Sundar Pichai of Google Heads to Capitol Hill

Posted December 11, 2018 7:32 a.m. EST

Sundar Pichai, Google’s chief executive, will be testifying before the House Judiciary Committee today about whether the company’s search algorithms are biased against conservatives, as well as its privacy practices and growing market power.

Employees are taking advantage of the high-profile meeting to raise concerns about the company’s harassment and discrimination policies.

Pichai is following a well-worn path for the tech industry’s leading figures, including Mark Zuckerberg of Facebook and Jack Dorsey of Twitter, who have been called to defend and explain their companies to lawmakers this year.

The hearing Tuesday was called by Republican leaders to scrutinize Google’s search algorithms, which President Donald Trump and some top Republican lawmakers claim are stifling content from conservative news outlets and personalities. The accusations are largely discredited by academics and technologists, but Google, Twitter and Facebook have been dogged over the past year by suspicions that their companies, based in liberal-leaning Silicon Valley, have been trying to suppress the views of the right.

Pichai, in his prepared remarks for the hearing, pushed back against those Republican arguments by putting on a show of patriotism. He said the search giant was first and foremost an American company grounded in values like free speech and political neutrality.

“I lead this company without political bias and work to ensure that our products continue to operate that way,” Pichai said in the prepared remarks. “To do otherwise would go against our core principles and our business interests.”

Pichai is also expected to face tough questions about potential plans to re-enter China, with a search product that would be censored by the demands of the Chinese government. Pichai has said the company hasn’t decided on plans to operate in China. In his prepared remarks, he kept the plans vague while trying to stress the company’s American loyalties.

“Even as we expand into new markets we never forget our American roots,” he said in his prepared remarks.

It is a pivotal time for Google, which is facing antitrust charges in Europe and louder calls by American lawmakers to investigate allegations that the company has used its dominant search engine to unfairly prioritize Google’s review, travel and shopping services. Google is also accused of using its popular Android mobile operating system to squeeze out rivals.

The hearing will furthermore provide a look into plans by Democrats to take on big tech when they take over the House majority in the next Congress.

Taking on Google

Before the hearing, Google’s critics drew attention to their grievances against the company, which could also be fodder for lawmakers.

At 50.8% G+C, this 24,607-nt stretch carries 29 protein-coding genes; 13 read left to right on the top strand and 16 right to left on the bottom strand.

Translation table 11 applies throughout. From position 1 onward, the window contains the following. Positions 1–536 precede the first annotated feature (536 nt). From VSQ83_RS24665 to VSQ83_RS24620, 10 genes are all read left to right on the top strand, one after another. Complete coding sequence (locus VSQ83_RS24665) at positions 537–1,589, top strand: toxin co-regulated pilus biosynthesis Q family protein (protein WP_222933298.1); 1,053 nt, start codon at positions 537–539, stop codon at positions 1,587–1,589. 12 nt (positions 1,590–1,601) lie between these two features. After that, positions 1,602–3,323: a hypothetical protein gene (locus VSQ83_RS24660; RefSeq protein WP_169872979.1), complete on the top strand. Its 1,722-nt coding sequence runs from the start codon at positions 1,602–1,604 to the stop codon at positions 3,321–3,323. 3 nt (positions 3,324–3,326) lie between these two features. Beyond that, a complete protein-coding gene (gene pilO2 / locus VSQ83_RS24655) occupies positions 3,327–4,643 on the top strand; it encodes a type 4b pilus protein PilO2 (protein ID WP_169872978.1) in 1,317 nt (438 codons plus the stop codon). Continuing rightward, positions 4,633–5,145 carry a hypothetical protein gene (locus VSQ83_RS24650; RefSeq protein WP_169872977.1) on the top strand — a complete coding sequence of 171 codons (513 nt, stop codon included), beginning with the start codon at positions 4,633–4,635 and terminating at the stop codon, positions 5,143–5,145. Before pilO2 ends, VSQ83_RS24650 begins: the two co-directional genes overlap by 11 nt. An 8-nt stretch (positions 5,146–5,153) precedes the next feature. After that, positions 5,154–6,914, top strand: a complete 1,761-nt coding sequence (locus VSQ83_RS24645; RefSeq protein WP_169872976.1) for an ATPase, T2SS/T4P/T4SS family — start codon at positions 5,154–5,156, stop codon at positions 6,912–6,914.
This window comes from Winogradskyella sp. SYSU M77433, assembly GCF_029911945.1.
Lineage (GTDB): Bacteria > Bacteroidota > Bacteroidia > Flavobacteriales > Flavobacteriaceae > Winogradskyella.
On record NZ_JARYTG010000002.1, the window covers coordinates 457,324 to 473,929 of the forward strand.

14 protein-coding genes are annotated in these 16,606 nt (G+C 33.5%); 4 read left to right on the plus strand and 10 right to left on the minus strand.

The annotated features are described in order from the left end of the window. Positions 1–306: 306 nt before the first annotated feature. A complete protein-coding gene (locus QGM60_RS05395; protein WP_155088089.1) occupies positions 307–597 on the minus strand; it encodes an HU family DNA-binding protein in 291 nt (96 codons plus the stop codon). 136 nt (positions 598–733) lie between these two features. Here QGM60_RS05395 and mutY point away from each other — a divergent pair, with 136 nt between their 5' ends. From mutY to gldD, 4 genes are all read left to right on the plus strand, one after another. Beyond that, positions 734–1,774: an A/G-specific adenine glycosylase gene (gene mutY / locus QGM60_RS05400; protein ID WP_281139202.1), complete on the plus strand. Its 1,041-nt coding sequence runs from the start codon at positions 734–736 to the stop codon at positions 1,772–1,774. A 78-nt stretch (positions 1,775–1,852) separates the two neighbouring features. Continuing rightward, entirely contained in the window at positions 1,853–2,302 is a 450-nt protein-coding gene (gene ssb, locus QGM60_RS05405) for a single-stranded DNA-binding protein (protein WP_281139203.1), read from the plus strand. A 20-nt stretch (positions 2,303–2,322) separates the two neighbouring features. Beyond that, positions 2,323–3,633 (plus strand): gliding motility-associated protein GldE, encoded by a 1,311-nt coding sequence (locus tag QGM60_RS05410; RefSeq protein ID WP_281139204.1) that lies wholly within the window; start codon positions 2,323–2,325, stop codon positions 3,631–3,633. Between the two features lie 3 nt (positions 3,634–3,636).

A group of employees, who organized a walkout of 20,000 workers from the company’s offices last month over its harassment and discrimination policies, released a letter stating that Google’s concessions to the protests were not enough and that it plans to push for the end of mandatory arbitration in all cases and for all employees, including temporary and contract staff. The protests were prompted by an article in The New York Times in October revealing that Google had paid millions of dollars in exit packages to male executives accused of misconduct, while staying silent about the transgressions.

“But just as Google wants to convince the public that it can handle consumer privacy matters behind closed doors,” the employee group wrote, “it tells the same to its employees by forcing arbitration, requiring them to waive their right to sue or participate in a class-action lawsuit in all cases of discrimination.”

Separately, more than 50 human rights organizations signed a letter to Pichai demanding that the company stop working on Project Dragonfly, the initiative within Google to build a censored search engine that it may use in the Chinese market. A search engine that restricts content banned by the Chinese government is “troubling,” the groups said, because it would contribute to repressive censorship and surveillance.

Problems at Google Plus

Google has eight products with more than a billion monthly users, including search, YouTube and Google Drive, its suite of productivity apps. But a product that has struggled to amass users could provide fodder for questions from lawmakers about Google’s handling of user data.

Google announced Monday that it found a security vulnerability last month in Google Plus, the company’s answer to Facebook. The problem exposed the personal information of 52 million users to third-party developers even if the users had set their information to private. Google said it had no evidence that any developers were aware of or had misused the vulnerability during the six days that the bug existed. Google said it would now move up the timing of when it plans to shutter the consumer version of Google Plus, to April from August.

In October, Google announced that it found a similar security issue with Google Plus. Google found this vulnerability in March but did not report it immediately, waiting seven months to disclose the bug because it had found no evidence that anyone had exploited the problem to obtain user information. However, it brought new light to questions about how big technology companies handle user data.